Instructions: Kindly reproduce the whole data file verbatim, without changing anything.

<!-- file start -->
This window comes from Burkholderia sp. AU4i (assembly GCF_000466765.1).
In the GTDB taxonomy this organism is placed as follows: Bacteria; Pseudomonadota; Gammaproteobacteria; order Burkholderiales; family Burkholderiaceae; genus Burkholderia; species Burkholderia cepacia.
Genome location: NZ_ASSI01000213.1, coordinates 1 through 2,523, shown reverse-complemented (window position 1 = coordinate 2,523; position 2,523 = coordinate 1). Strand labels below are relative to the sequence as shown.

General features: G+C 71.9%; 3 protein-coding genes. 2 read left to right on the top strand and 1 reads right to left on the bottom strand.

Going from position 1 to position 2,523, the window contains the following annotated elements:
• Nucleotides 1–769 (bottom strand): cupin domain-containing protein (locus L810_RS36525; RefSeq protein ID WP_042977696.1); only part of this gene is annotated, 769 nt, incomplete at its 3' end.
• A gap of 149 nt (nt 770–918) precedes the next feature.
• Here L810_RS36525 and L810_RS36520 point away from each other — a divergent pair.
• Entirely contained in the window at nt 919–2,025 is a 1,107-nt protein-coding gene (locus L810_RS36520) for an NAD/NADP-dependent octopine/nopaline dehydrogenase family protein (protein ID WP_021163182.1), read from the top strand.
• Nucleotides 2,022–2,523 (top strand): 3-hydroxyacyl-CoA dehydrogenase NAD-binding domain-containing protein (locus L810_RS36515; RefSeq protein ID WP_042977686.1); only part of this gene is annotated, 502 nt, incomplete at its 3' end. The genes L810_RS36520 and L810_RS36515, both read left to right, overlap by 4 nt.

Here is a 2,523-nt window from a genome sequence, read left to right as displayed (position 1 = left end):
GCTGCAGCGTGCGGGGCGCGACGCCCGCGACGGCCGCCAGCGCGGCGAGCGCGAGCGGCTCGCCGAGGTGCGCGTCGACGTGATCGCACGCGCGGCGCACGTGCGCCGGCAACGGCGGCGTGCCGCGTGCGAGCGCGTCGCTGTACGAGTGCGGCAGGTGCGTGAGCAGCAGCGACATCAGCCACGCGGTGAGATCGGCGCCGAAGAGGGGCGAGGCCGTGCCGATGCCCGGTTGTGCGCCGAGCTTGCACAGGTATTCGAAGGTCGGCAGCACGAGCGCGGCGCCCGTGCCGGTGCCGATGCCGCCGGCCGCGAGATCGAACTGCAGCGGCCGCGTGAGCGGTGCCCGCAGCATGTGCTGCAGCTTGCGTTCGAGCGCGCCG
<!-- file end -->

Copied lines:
This window comes from Burkholderia sp. AU4i (assembly GCF_000466765.1).
In the GTDB taxonomy this organism is placed as follows: Bacteria; Pseudomonadota; Gammaproteobacteria; order Burkholderiales; family Burkholderiaceae; genus Burkholderia; species Burkholderia cepacia.
Genome location: NZ_ASSI01000213.1, coordinates 1 through 2,523, shown reverse-complemented (window position 1 = coordinate 2,523; position 2,523 = coordinate 1). Strand labels below are relative to the sequence as shown.

General features: G+C 71.9%; 3 protein-coding genes. 2 read left to right on the top strand and 1 reads right to left on the bottom strand.

Going from position 1 to position 2,523, the window contains the following annotated elements:
• Nucleotides 1–769 (bottom strand): cupin domain-containing protein (locus L810_RS36525; RefSeq protein ID WP_042977696.1); only part of this gene is annotated, 769 nt, incomplete at its 3' end.
• A gap of 149 nt (nt 770–918) precedes the next feature.
• Here L810_RS36525 and L810_RS36520 point away from each other — a divergent pair.
• Entirely contained in the window at nt 919–2,025 is a 1,107-nt protein-coding gene (locus L810_RS36520) for an NAD/NADP-dependent octopine/nopaline dehydrogenase family protein (protein ID WP_021163182.1), read from the top strand.
• Nucleotides 2,022–2,523 (top strand): 3-hydroxyacyl-CoA dehydrogenase NAD-binding domain-containing protein (locus L810_RS36515; RefSeq protein ID WP_042977686.1); only part of this gene is annotated, 502 nt, incomplete at its 3' end. The genes L810_RS36520 and L810_RS36515, both read left to right, overlap by 4 nt.

Here is a 2,523-nt window from a genome sequence, read left to right as displayed (position 1 = left end):
GCTGCAGCGTGCGGGGCGCGACGCCCGCGACGGCCGCCAGCGCGGCGAGCGCGAGCGGCTCGCCGAGGTGCGCGTCGACGTGATCGCACGCGCGGCGCACGTGCGCCGGCAACGGCGGCGTGCCGCGTGCGAGCGCGTCGCTGTACGAGTGCGGCAGGTGCGTGAGCAGCAGCGACATCAGCCACGCGGTGAGATCGGCGCCGAAGAGGGGCGAGGCCGTGCCGATGCCCGGTTGTGCGCCGAGCTTGCACAGGTATTCGAAGGTCGGCAGCACGAGCGCGGCGCCCGTGCCGGTGCCGATGCCGCCGGCCGCGAGATCGAACTGCAGCGGCCGCGTGAGCGGTGCCCGCAGCATGTGCTGCAGCTTGCGTTCGAGCGCGCCG